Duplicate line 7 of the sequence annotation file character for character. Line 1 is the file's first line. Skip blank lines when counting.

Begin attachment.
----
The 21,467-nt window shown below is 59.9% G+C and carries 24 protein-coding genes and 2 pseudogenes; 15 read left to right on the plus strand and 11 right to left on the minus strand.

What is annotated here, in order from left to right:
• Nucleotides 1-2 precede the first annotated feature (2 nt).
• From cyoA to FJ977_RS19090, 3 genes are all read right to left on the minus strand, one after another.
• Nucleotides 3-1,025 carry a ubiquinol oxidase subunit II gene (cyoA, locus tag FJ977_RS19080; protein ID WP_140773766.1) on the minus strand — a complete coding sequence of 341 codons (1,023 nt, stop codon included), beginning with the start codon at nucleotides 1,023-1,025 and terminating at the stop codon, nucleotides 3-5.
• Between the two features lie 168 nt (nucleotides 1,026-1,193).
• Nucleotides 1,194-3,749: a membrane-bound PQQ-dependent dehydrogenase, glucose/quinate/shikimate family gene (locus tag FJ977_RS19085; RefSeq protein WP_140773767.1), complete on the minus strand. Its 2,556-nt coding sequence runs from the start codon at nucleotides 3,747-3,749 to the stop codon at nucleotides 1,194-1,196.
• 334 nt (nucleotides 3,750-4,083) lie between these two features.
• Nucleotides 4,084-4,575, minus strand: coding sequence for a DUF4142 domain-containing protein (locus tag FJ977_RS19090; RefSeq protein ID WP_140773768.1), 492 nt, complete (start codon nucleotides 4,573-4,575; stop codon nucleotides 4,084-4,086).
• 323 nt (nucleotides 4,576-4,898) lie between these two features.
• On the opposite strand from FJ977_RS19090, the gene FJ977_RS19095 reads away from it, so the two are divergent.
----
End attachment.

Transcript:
• Nucleotides 1,194-3,749: a membrane-bound PQQ-dependent dehydrogenase, glucose/quinate/shikimate family gene (locus tag FJ977_RS19085; RefSeq protein WP_140773767.1), complete on the minus strand. Its 2,556-nt coding sequence runs from the start codon at nucleotides 3,747-3,749 to the stop codon at nucleotides 1,194-1,196.